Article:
The Detroit Lions had about half of the team in attendance for the first of four practices in the final week of Organized Team Activities on Monday morning. The Lions coaching staff sent most of the veteran players home for the rest of June, as the team gears up for training camp at the end of July.
With just about 45 players in attendance, it was definitely a slower-paced practice with a higher emphasis on individual and positional drills over 11-on-11 competitive drills. So here’s an abridged version of observations from Monday’s final practice open to the public prior to training camp.
Remember that OTAs are voluntary, and for the last week the Lions excused most of their veteran players to get a closer look and more intimate coaching with their younger players. So here’s a look at the players who weren’t at practice:
- Jamaal Williams
- Jason Cabinda
Mildly surprising that D’Andre Swift was still around.
- DJ Chark
- Josh Reynolds
- Amon-Ra St. Brown
Jameson Williams was at practice, but sidelined. I wouldn’t be surprised if they had to lock St. Brown out of the building.
Derrick Deese and James Mitchell were at practice, but not practicing.
- Evan Brown
- Matt Nelson
- Taylor Decker
- Dan Skipper
- Halapoulivaati Vaitai
- Jonah Jackson
Despite how important he is to the team, the Lions chose to keep Penei Sewell around for an extra work of week.
- Alim McNeill
- Michael Brockers
- Levi Onwuzurike
- Bruce Hector
- Josh Paschal
- Eric Banks
- Jashon Cornell
- Romeo Okwara
- Julian Okwara
- Charles Harris
Basically, the only defensive linemen in attendance were Demetrius Taylor, John Cominsky and Aidan Hutchinson (also James Houston). It’s definitely surprising both Alim McNeill and Levi Onwuzurike didn’t hang around, but with Levi they may be choosing to be overly precautious with his back situation. Josh Paschal was likely held out due to injury.
- Austin Bryant
- Alex Anzalone
- Jarrad Davis
- Chris Board
- Shaun Dion Hamilton
- Josh Woods
Natrez Patrick was at practice, but not practicing.
- Mike Hughes
- Amani Oruwariye
- Bobby Price
- Mark Gilbert
- AJ Parker
Jeff Okudah was still held out of team drills, but did a lot of individual drills. Ifeatu Melifonwu and Jerry Jacobs were also in attendance but did not practice. AJ Parker’s absence should definitely be considered a surprise.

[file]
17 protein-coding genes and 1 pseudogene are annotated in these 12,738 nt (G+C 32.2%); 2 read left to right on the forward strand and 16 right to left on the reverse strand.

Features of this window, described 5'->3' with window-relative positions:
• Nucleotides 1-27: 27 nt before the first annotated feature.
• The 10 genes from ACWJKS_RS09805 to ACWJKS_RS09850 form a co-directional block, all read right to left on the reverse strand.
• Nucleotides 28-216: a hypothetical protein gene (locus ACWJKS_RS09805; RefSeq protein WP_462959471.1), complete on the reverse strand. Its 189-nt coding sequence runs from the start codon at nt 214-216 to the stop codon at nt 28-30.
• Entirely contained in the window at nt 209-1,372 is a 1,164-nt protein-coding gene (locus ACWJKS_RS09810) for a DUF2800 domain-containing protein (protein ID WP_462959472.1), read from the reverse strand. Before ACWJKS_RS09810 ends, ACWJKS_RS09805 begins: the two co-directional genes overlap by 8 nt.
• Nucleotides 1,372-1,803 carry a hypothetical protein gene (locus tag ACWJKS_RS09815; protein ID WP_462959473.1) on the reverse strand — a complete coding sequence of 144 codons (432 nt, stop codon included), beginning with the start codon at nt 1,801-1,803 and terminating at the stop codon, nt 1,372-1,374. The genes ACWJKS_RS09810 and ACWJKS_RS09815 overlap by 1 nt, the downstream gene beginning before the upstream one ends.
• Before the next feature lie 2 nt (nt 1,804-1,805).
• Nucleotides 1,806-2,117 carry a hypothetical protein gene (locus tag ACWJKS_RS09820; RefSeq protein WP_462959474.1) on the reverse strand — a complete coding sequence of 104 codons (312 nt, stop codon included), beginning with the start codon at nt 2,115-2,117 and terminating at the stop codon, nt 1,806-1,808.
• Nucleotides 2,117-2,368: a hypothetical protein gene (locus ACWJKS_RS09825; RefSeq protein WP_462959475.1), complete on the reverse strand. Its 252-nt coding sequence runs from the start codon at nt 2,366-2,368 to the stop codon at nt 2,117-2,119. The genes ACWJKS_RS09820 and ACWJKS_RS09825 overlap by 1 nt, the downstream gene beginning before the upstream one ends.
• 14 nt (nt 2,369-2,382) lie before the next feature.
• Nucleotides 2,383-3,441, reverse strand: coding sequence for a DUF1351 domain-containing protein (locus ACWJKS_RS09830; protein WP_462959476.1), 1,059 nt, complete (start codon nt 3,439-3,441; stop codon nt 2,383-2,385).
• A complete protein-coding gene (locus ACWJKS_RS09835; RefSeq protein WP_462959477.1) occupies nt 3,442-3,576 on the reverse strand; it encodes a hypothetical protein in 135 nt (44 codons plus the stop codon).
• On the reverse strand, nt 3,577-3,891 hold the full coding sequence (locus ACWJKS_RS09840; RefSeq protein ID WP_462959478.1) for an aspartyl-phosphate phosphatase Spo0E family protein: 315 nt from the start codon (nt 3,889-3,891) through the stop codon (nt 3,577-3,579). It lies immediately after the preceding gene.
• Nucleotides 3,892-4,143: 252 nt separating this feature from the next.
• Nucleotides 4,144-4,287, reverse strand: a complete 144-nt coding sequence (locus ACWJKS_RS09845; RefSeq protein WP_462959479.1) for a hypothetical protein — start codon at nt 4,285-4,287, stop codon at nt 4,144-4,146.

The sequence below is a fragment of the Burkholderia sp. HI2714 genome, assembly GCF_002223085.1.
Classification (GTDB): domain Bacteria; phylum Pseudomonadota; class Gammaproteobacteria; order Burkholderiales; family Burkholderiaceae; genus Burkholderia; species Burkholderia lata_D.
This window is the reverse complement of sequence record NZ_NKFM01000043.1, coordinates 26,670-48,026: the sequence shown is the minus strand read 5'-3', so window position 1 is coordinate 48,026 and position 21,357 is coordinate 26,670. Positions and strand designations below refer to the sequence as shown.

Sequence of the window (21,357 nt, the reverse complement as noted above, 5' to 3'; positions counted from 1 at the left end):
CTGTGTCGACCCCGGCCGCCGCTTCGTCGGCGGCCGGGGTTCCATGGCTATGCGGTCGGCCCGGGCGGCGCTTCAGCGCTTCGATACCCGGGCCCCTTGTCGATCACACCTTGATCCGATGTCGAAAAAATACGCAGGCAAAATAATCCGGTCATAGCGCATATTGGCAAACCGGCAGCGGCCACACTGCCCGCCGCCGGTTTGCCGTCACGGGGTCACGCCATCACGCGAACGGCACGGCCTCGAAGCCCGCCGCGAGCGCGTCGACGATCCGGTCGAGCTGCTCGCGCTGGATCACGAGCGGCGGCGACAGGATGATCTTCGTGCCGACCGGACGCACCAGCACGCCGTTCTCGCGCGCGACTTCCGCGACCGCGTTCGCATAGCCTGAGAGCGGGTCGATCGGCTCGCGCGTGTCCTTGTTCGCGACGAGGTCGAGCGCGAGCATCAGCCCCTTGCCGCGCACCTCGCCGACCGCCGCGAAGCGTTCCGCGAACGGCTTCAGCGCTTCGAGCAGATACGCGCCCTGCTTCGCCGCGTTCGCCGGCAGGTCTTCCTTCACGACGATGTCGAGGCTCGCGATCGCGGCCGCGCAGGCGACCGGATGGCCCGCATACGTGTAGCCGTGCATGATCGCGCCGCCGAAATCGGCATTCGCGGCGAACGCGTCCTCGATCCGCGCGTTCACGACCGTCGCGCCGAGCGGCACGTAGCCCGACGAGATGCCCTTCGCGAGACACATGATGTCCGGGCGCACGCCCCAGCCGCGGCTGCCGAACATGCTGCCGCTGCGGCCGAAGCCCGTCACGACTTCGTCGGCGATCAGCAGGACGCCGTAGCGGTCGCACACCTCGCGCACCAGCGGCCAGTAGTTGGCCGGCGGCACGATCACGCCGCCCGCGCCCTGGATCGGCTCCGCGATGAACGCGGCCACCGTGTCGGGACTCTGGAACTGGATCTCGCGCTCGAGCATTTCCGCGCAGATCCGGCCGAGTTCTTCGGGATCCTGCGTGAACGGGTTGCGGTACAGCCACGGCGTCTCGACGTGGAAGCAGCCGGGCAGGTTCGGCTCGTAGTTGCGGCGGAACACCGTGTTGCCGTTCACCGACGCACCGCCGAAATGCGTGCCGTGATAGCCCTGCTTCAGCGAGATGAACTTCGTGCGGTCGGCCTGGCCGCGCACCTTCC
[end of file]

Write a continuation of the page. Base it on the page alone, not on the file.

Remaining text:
- DeShon Elliott
- Tracy Walker
- Will Harris
- JuJu Hughes
- C.J. Moore
No surprises here.
Rookie intelligence shining
Lions linebacker coach Kelvin Sheppard has raved all offseason about how sixth-round pick Malcolm Rodriguez is one of the smartest young players he’s been around. Rodriguez displayed those smarts early in practice, recognizing a screen pass almost immediately and blowing up Godwin Igwebuike behind the line of scrimmage.
“There’s things I can do with Malcolm that you might have to scale back on a third-year player, to to be honest,” Sheppard said before practice. “I saw this immediately at rookie training camp, being able to take command of the huddle.”
The other draft pick who continues to flex his mental muscle on the field is seventh-round pick Chase Lucas. Detroit continues to work hard on pre-snap motion from a defensive standpoint, communicating changes in assignments as the offense moves at a quick pace. Lucas is not only the quickest to recognize that shift in assignment, but he’s also the most vocal of the group, showing no fear in barking out assignments to the rest of the defensive backfield.
“You see Lucas, great short space quickness, great agility, has some position flexibility, and he’s very vocal,” Lions defensive backs coach Aubrey Pleasant said on Monday. “He’s a leader out there.”
Pleasant also made it clear that nickel cornerback is Lucas’ “home” right now. Given that AJ Parker and Mike Hughes are ahead of him on the depth chart, it seems unlikely he’ll be able to make up that ground by the end of training camp, but early returns are still positive.
Defense steps up in red zone
The offense only scored once on a total of six red zone snaps. Coverage was particularly impressive as Brady Breeze had a very good rep blanketing Kalil Pimpleton and knocking him to the ground once the quarterback had left the pocket. His play earned a hug from Aubrey Pleasant afterwards.
The best play during that portion of practice came from defensive tackle Demetrius Taylor, who continues to make the most of his early opportunities. He deflected a pass at the line, then snagged the ball out of the air for an interception.
The only slip-up from the defense came from Anthony Pittman, who had a rough day in coverage on Monday. Tight end Shane Zylstra, who stood out among the remaining tight ends, beat him cleanly on an in-breaking route.
To end practice, the Lions placed a blocking dummy on a cart and slowly drove it along the goal line. Quarterbacks David Blough and Tim Boyle took turns trying to hit the blocking dummy as it traveled left to right, then back right to left. Blough bested Boyle six (of about 14 passes) to four.
Then it was time for non-quarterbacks to try the drill. Bobby Price, who had a surprisingly strong arm, was bested by a more modest-throwing Tom Kennedy. Kennedy only connected twice with the dummy, but after winning, he had an impressive punt.
Lions beat writer combine
I won’t spoil the results, but both myself and Erik Schlitt were on hand for a “beat writer” combine after practice, that was really more like a skills competition. Your only spoiler: both myself and Erik went into the final event tied for the lead.
Drills included 17-yard field goals, catching a punt from the Jugs machine, longest punt, quarterback accuracy, 55-yard chipping on the green and a three-point contest.